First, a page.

eye-opener (n.) Look up eye-opener at Dictionary.com
"anything that informs and enlightens," 1863, from eye (n.) + agent noun from open (v.). Earlier "alcoholic drink" especially one taken early in the day (1818).
eye-piece (n.) Look up eye-piece at Dictionary.com
also eyepiece, 1738, from eye (n.) + piece (n.).
eye-service (n.) Look up eye-service at Dictionary.com
"work done only under inspection or while the master is watching," 1530s, from eye (n.) + service (n.1). Related: Eye-servant.
eye-shade (n.) Look up eye-shade at Dictionary.com
also eyeshade, 1808 as a type of headgear, from eye (n.) + shade (n.).
eye-shadow (n.) Look up eye-shadow at Dictionary.com
also eyeshadow, 1918 in the cosmetic sense, in Elizabeth Arden ads in "Cosmopolitan," from eye (n.) + shadow (n.).
eye-shot (n. Look up eye-shot at Dictionary.com
eye-shot (n.) Look up eye-shot at Dictionary.com
also eyeshot, "range of vision," 1580s, from eye (n.) + shot (n.) in the sense of "range" (as in bowshot).
eye-tooth (n.) Look up eye-tooth at Dictionary.com
also eyetooth, 1570s, so called for its position immediately under or next to the eye. Compare German Augenzahn. Related: Eye-teeth.
eye-witness (n.) Look up eye-witness at Dictionary.com
also eyewitness, 1530s, from eye (n.) + witness (n.). As a verb from 1844. Related: Eyewitnessed; eyewitnessing.
eyeball (n.) Look up eyeball at Dictionary.com
also eye-ball, 1580s, from eye (n.) + ball (n.1). As a verb, 1901, American English slang. Related: Eyeballed; eyeballing.
eyebrow (n.) Look up eyebrow at Dictionary.com
also eye-brow, early 15c., from eye (n.) + brow (q.v.; Old English eagbræw meant "eyelid").
eyeful (n.) Look up eyeful at Dictionary.com
also eye-ful, "good look at," 1796, originally in ornamental gardening, from eye (n.) + -ful.
eyehole (n.) Look up eyehole at Dictionary.com
also eye-hole, late 15c., from eye (n.) + hole (n.).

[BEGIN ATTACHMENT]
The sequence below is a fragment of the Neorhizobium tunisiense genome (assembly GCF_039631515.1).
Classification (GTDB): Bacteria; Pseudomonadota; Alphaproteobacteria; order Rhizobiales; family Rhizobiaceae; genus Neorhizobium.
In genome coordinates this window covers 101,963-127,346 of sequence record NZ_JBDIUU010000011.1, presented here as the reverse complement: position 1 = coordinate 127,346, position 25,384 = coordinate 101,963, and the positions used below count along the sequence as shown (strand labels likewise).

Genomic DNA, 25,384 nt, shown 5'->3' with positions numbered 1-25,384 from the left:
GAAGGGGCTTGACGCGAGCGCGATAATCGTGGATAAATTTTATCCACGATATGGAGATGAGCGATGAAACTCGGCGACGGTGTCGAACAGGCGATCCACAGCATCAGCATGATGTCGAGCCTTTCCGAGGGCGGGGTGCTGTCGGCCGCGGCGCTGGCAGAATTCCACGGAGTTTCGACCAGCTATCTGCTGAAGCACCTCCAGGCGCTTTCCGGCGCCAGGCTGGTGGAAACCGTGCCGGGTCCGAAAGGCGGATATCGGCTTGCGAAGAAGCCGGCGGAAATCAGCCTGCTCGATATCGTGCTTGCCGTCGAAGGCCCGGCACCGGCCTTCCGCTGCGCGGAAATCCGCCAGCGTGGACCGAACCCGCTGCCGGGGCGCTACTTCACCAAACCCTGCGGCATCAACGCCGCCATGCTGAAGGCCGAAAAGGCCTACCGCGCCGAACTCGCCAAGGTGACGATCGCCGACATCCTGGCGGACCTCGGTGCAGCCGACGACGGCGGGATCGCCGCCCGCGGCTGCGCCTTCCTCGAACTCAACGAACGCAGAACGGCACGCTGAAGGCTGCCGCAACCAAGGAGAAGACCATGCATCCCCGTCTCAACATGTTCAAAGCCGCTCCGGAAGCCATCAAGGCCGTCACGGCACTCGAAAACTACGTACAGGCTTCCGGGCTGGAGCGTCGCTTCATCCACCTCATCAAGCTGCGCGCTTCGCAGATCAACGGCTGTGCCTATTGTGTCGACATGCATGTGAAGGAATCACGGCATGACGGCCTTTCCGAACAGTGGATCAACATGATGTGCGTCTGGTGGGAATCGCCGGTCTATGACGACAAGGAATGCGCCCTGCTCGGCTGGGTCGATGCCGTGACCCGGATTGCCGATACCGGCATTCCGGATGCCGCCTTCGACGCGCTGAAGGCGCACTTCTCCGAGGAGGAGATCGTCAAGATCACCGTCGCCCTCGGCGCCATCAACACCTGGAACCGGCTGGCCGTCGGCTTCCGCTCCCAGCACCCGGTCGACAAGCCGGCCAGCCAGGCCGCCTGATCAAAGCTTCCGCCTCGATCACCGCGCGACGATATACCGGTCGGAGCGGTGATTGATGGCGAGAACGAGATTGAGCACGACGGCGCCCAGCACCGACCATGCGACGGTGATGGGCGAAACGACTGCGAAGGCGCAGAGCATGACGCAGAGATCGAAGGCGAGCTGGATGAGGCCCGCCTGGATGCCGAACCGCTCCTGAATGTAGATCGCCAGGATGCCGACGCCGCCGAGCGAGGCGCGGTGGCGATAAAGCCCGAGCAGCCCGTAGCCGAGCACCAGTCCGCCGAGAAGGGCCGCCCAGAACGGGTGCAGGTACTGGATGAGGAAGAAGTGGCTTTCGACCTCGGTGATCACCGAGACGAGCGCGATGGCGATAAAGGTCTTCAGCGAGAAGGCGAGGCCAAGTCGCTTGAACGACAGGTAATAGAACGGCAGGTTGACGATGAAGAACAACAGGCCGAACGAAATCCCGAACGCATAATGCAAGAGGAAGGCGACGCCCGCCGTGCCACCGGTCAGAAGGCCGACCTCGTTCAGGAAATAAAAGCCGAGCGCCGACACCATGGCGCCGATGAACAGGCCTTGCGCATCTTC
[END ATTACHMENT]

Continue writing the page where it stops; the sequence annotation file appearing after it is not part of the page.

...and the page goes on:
eyelash (n.) Look up eyelash at Dictionary.com
1752, from eye (n.) + lash (n.). Related: Eyelashes.
eyelet (n.) Look up eyelet at Dictionary.com
"small hole," late 14c., oilet, from Middle French oeillet, diminutive of oeil "eye," from Latin oculus (see eye (n.)). Spelling influenced by eye.
eyelid (n.) Look up eyelid at Dictionary.com
mid-13c., from eye (n.) + lid (n.).
eyelss (adj.) Look up eyelss at Dictionary.com
1560s, from eye (n.) + -less.
eyesight (n.) Look up eyesight at Dictionary.com
c. 1200, from eye (n.) + sight (n.).
eyesore (n.) Look up eyesore at Dictionary.com
c. 1300, "a soreness of the eyes" (obsolete); modern sense of "something offensive to the eye" is from 1520s; from eye (n.) + sore (n.). In the sense "eye disease" Old English had eagseoung.
eyewash (n.) Look up eyewash at Dictionary.com
"a wash or lotion for the eyes," 1866, from eye (n.) + wash (n.). Colloquial use for "blarney, humbug" (1884), chiefly British, perhaps is from the notion of "something intended to obscure or conceal facts or true motives." But this, and expression my eye also may be the verbal equivalent of the wink that indicates one doesn't believe what has been said (compare French mon oeil in same sense, accompanied by a knowing pointing of a finger to the eye).
eyot (n.) Look up eyot at Dictionary.com
"small island," from Middle English eyt, from Old English iggað "small island," diminutive of eg, ig, ieg "island" (see island). Ending influenced by French diminutive suffix -ot.
eyrie Look up eyrie at Dictionary.com
see aerie.
Ezekiel Look up Ezekiel at Dictionary.com
masc. proper name; in Old Testament, name of a book and of one of the great prophets of Israel, from Late Latin Ezechiel, from Greek Iezekiel, from Hebrew Yehezqel, literally "God strengthens," from hazaq "he was strong, he strengthened" + El "God."
Ezra Look up Ezra at Dictionary.com
masc. proper name, in Old Testament name of a celebrated 5c. B.C.E. scribe, from Late Latin, from Hebrew Ezra, contraction of Azaryah(u), literally "God has helped," from ezer "help" + Yah, a shortened form of Yahweh "God."